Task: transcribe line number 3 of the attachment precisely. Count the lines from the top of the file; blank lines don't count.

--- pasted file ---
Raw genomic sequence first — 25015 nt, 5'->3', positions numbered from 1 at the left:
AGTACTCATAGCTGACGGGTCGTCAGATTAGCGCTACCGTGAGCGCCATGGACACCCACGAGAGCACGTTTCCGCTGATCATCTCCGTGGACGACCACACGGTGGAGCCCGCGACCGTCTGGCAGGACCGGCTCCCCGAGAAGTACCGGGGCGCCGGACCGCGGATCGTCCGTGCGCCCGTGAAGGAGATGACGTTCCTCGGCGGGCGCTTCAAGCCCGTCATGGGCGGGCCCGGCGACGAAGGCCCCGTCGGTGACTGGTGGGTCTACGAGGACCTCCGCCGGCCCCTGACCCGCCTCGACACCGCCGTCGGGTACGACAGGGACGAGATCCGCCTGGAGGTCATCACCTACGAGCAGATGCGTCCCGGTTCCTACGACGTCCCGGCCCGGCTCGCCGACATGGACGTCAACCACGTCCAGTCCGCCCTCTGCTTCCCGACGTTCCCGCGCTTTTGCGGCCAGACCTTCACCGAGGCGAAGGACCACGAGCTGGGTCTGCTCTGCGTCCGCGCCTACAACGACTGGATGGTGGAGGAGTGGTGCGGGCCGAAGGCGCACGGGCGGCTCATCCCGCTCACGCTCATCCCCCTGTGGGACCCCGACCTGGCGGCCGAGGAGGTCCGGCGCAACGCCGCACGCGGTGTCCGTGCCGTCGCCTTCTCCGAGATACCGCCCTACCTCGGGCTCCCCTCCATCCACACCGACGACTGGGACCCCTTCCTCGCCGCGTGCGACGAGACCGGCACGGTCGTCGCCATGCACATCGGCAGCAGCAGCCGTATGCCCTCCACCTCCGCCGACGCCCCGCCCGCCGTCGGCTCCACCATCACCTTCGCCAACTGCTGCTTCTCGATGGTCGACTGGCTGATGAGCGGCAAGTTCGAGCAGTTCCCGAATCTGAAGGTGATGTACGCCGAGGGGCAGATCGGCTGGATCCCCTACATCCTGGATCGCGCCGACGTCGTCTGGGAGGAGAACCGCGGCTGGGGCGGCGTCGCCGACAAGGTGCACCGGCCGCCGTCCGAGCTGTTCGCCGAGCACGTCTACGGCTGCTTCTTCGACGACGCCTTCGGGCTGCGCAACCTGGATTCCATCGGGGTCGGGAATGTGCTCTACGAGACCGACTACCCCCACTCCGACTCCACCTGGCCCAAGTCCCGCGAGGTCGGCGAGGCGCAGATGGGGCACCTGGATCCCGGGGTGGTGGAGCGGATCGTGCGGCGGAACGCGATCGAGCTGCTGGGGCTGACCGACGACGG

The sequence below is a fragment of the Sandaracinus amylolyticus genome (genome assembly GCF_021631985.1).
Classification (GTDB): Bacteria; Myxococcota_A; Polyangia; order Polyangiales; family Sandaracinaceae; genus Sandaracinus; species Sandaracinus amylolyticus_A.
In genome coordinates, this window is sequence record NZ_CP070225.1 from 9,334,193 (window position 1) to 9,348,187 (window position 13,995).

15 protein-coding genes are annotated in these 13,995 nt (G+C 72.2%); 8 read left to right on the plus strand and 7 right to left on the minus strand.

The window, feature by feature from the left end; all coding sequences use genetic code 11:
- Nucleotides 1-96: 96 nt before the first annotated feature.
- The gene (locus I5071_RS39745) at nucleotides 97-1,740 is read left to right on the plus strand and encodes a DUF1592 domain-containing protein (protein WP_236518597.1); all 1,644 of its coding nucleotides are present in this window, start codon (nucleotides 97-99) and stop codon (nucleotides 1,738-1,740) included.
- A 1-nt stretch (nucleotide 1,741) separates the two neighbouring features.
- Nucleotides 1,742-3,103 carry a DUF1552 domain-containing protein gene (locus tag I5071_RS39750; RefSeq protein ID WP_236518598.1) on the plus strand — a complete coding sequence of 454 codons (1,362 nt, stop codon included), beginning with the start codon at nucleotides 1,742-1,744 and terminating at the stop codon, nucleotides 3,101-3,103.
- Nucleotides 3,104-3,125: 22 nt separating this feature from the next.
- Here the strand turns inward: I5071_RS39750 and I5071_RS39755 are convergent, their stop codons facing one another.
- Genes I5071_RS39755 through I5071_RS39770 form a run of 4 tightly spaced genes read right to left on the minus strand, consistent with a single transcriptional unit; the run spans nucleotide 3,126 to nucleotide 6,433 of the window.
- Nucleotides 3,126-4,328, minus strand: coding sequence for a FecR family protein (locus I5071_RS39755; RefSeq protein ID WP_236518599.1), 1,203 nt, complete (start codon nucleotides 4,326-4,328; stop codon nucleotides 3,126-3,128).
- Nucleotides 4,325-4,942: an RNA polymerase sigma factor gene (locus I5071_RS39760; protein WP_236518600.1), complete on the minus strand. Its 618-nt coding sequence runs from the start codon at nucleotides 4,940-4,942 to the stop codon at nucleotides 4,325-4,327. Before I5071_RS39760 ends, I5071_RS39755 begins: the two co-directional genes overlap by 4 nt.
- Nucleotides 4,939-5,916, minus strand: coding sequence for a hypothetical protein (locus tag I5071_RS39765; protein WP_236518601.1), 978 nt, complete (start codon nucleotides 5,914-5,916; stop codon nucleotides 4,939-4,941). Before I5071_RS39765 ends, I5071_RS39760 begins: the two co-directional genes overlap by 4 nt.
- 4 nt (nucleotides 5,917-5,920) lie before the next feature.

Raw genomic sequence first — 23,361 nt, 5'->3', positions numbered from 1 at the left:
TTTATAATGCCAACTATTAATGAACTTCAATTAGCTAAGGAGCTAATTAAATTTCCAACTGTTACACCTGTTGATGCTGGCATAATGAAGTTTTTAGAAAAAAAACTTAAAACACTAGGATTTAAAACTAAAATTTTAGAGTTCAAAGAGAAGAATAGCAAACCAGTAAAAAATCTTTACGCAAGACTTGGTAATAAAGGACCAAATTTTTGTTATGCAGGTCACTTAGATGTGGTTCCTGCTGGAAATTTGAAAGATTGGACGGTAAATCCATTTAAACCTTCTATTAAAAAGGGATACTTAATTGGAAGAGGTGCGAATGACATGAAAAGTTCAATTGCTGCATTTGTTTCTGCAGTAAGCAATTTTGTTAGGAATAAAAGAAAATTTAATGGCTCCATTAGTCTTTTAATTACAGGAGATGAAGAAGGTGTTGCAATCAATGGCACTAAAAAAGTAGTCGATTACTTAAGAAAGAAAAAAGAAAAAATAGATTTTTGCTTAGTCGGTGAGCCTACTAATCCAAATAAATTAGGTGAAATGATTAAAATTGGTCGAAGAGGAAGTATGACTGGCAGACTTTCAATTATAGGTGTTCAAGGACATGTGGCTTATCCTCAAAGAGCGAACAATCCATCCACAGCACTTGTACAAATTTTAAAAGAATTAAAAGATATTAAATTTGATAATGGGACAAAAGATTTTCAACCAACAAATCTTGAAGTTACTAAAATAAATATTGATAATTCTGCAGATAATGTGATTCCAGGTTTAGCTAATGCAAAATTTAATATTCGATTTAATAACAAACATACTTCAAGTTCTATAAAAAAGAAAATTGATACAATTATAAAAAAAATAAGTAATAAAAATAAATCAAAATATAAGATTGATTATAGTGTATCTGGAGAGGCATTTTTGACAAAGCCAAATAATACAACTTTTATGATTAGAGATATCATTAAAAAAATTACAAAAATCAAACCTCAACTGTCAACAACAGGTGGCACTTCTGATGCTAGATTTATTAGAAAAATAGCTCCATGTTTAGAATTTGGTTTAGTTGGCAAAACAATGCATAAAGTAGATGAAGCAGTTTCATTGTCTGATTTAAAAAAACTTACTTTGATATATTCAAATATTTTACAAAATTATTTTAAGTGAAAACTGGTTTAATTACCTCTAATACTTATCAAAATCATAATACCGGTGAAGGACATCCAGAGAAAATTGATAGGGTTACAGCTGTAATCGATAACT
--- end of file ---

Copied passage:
The sequence below is a fragment of the Sandaracinus amylolyticus genome (genome assembly GCF_021631985.1).